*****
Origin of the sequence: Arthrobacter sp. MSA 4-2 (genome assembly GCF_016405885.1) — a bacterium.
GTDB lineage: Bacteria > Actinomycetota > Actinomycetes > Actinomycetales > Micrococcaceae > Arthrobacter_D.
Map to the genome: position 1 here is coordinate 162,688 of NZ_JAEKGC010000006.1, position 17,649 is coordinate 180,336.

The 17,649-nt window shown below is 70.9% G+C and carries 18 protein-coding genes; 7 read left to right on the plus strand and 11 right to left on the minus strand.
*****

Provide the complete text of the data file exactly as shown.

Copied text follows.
Origin of the sequence: Arthrobacter sp. MSA 4-2 (genome assembly GCF_016405885.1) — a bacterium.
GTDB lineage: Bacteria > Actinomycetota > Actinomycetes > Actinomycetales > Micrococcaceae > Arthrobacter_D.
Map to the genome: position 1 here is coordinate 162,688 of NZ_JAEKGC010000006.1, position 17,649 is coordinate 180,336.

The 17,649-nt window shown below is 70.9% G+C and carries 18 protein-coding genes; 7 read left to right on the plus strand and 11 right to left on the minus strand.